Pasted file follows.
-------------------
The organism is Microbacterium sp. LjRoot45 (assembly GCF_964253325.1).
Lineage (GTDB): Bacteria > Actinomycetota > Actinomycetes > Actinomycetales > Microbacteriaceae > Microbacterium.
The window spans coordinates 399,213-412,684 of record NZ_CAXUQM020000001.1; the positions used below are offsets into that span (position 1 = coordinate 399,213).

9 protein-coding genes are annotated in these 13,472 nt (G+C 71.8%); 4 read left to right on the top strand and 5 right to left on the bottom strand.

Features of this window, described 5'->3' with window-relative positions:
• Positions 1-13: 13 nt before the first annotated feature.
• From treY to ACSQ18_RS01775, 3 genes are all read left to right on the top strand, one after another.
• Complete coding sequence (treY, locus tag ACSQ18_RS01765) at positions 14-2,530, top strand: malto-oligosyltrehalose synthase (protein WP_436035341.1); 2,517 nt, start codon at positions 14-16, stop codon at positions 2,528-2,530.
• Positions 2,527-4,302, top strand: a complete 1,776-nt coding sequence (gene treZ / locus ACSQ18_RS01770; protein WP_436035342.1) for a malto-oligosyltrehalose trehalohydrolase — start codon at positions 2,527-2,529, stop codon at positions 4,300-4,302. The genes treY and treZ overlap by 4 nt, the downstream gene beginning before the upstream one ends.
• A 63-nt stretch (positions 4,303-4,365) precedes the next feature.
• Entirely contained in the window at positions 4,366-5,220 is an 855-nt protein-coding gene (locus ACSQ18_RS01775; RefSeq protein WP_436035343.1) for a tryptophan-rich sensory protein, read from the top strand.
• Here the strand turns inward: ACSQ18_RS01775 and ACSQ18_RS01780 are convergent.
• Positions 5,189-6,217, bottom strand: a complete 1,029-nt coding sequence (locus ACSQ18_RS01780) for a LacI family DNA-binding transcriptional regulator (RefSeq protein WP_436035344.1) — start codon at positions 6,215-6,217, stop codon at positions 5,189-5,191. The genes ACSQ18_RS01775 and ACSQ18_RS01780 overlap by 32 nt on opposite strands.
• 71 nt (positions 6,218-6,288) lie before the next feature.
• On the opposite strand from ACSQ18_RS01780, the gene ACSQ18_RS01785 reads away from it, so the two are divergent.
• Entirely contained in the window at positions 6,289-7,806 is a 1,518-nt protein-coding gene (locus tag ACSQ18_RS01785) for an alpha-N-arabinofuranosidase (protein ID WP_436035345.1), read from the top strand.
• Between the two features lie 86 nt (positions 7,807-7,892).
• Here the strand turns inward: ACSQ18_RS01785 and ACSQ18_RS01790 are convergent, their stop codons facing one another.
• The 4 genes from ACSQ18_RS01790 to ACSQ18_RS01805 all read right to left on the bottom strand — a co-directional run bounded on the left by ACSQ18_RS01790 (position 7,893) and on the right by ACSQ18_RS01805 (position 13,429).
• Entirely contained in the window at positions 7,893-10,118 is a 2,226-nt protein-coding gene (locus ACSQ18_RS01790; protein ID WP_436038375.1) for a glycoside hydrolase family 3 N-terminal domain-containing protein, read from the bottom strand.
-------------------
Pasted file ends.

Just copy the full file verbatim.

The organism is Microbacterium sp. LjRoot45 (assembly GCF_964253325.1).
Lineage (GTDB): Bacteria > Actinomycetota > Actinomycetes > Actinomycetales > Microbacteriaceae > Microbacterium.
The window spans coordinates 399,213-412,684 of record NZ_CAXUQM020000001.1; the positions used below are offsets into that span (position 1 = coordinate 399,213).

9 protein-coding genes are annotated in these 13,472 nt (G+C 71.8%); 4 read left to right on the top strand and 5 right to left on the bottom strand.

Features of this window, described 5'->3' with window-relative positions:
• Positions 1-13: 13 nt before the first annotated feature.
• From treY to ACSQ18_RS01775, 3 genes are all read left to right on the top strand, one after another.
• Complete coding sequence (treY, locus tag ACSQ18_RS01765) at positions 14-2,530, top strand: malto-oligosyltrehalose synthase (protein WP_436035341.1); 2,517 nt, start codon at positions 14-16, stop codon at positions 2,528-2,530.
• Positions 2,527-4,302, top strand: a complete 1,776-nt coding sequence (gene treZ / locus ACSQ18_RS01770; protein WP_436035342.1) for a malto-oligosyltrehalose trehalohydrolase — start codon at positions 2,527-2,529, stop codon at positions 4,300-4,302. The genes treY and treZ overlap by 4 nt, the downstream gene beginning before the upstream one ends.
• A 63-nt stretch (positions 4,303-4,365) precedes the next feature.
• Entirely contained in the window at positions 4,366-5,220 is an 855-nt protein-coding gene (locus ACSQ18_RS01775; RefSeq protein WP_436035343.1) for a tryptophan-rich sensory protein, read from the top strand.
• Here the strand turns inward: ACSQ18_RS01775 and ACSQ18_RS01780 are convergent.
• Positions 5,189-6,217, bottom strand: a complete 1,029-nt coding sequence (locus ACSQ18_RS01780) for a LacI family DNA-binding transcriptional regulator (RefSeq protein WP_436035344.1) — start codon at positions 6,215-6,217, stop codon at positions 5,189-5,191. The genes ACSQ18_RS01775 and ACSQ18_RS01780 overlap by 32 nt on opposite strands.
• 71 nt (positions 6,218-6,288) lie before the next feature.
• On the opposite strand from ACSQ18_RS01780, the gene ACSQ18_RS01785 reads away from it, so the two are divergent.
• Entirely contained in the window at positions 6,289-7,806 is a 1,518-nt protein-coding gene (locus tag ACSQ18_RS01785) for an alpha-N-arabinofuranosidase (protein ID WP_436035345.1), read from the top strand.
• Between the two features lie 86 nt (positions 7,807-7,892).
• Here the strand turns inward: ACSQ18_RS01785 and ACSQ18_RS01790 are convergent, their stop codons facing one another.
• The 4 genes from ACSQ18_RS01790 to ACSQ18_RS01805 all read right to left on the bottom strand — a co-directional run bounded on the left by ACSQ18_RS01790 (position 7,893) and on the right by ACSQ18_RS01805 (position 13,429).
• Entirely contained in the window at positions 7,893-10,118 is a 2,226-nt protein-coding gene (locus ACSQ18_RS01790; protein ID WP_436038375.1) for a glycoside hydrolase family 3 N-terminal domain-containing protein, read from the bottom strand.